Detect Supraventricular Tachycardia Study - Detect Supraventricular Tachycardia Study


The goal of the trial was to evaluate the effect of dual-chamber detection compared with single-chamber detection on inappropriate shocks caused by misdetection of supraventricular tachycardia (SVT) among patients with implantable cardioverter defibrillators (ICDs).

Study Design

Study Design:

Patients Enrolled: 400
Mean Follow Up: 6 months
Mean Patient Age: Mean age 65 years
Female: 20
Mean Ejection Fraction: Baseline mean ejection fraction 32%

Patient Populations:

Clinical indication for ICD therapy and received a dual-chamber defibrillator


Age <18 years, Mobitz II or greater heart block, previous atrioventricular node ablation, permanent atrial fibrillation or flutter, pre-existing separate pacemaker pulse generator that was not to be explanted, life expectancy of <1 year, or on a transplant waiting list, intra-aortic balloon pump, inotropic drug (not digitalis) necessary for hemodynamic support, chronic serious bacterial infection, inability to receive nonthoracotomy ICD, or inability to program device as per protocol

Primary Endpoints:

Proportion of SVT episodes inappropriately detected from the time of programming until crossover or end of study

Secondary Endpoints:

Time to first inappropriately treated episode, VT/ventricular fibrillation sensitivity, number of arrhythmia-related hospitalizations or clinic visits, and early termination rate

Drug/Procedures Used:

All patients received a dual-chamber ICD and were randomized within 3 days of implantation to single-chamber (n = 199) or dual-chamber (n = 201) detection. Patients but not physicians were blinded to randomization. Programming was done to minimize ventricular pacing.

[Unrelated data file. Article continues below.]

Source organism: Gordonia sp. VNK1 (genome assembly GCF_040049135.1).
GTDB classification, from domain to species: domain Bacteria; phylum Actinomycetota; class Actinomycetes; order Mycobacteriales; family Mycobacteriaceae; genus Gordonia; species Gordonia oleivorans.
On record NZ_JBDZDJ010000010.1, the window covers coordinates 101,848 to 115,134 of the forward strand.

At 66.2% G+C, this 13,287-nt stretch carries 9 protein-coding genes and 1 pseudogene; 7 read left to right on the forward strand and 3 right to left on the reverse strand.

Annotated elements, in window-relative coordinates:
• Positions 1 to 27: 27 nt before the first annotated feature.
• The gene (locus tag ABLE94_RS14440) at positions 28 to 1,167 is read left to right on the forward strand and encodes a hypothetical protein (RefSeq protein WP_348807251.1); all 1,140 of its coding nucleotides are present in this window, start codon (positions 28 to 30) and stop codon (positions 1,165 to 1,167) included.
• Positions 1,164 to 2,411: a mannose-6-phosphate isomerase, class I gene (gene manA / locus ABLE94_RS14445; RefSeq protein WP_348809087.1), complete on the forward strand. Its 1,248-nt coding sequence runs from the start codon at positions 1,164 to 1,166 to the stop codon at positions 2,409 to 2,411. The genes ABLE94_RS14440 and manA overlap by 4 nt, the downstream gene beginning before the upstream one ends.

Principal Findings:

The main reason for ICD implantation was for primary prevention of sudden death (67%). Twenty-five percent of patients had a known history of SVT, and 81% had coronary artery disease. SVTs occurred in 31% of the single-chamber group and 37% of the dual-chamber group, with 42% of the episodes in the single-chamber group and 69% of the episodes in the dual-chamber group due to SVT (p = 0.06). The crossover rate from single-chamber to dual-chamber detection was higher than crossover in the other direction (n = 17 vs. n = 2, p < 0.001).

The primary endpoint of inappropriate detection of SVT was 39.5% in the single-chamber group compared with 30.9% in the dual-chamber group (p = 0.03). The median number of episodes among patients with an SVT episode was 4 (range 1-58). The median number of episodes until the first inappropriate detection was 1.5 in the single-chamber group and 4 in the dual-chamber group, but there was no difference in the time to first inappropriate detection (103 days vs. 108 days, p = 0.45). Inappropriate therapy (antitachycardia pacing/shock) due to inappropriate detection occurred more frequently in the single-chamber group (33.0% vs. 24.8%, p = 0.02), but there was no difference in the overall rate of inappropriate shock (p = 0.18).

Mortality occurred in 3.5% of patients in each group. There was no difference in the frequency of complications, with 1 patient with atrial lead fracture/failure, 4 with atrial lead dislodgment, and 4 with atrial sensing errors.


Among patients with ICDs for a range of indications, use of dual-chamber detection was associated with a lower rate of inappropriate SVT detection through 6 months of follow-up compared with single-chamber detection.

Delivery of inappropriate shocks was a result of misclassification of SVT as VT causes undue pain and can be anxiety-provoking, impairing patients' quality of life. Several prior studies have not shown a difference in inappropriate therapies between single- and dual-chamber detection. The present study demonstrated a reduction in inappropriate detection and inappropriate therapies, but did not show a difference in inappropriate shock, due in part to a higher rate of pacing in the single-chamber group.


Friedman PA, McClelland RL, Bamlet WR, et al. Dual-chamber versus single-chamber detection enhancements for implantable defibrillator rhythm diagnosis: the detect supraventricular tachycardia study. Circulation 2006;113:2871-9.

Clinical Topics: Arrhythmias and Clinical EP, Atherosclerotic Disease (CAD/PAD), Implantable Devices, SCD/Ventricular Arrhythmias, Atrial Fibrillation/Supraventricular Arrhythmias

Keywords: Coronary Artery Disease, Tachycardia, Supraventricular, Follow-Up Studies, Quality of Life, Pain, Death, Sudden, Cardiac, Defibrillators, Implantable

< Back to Listings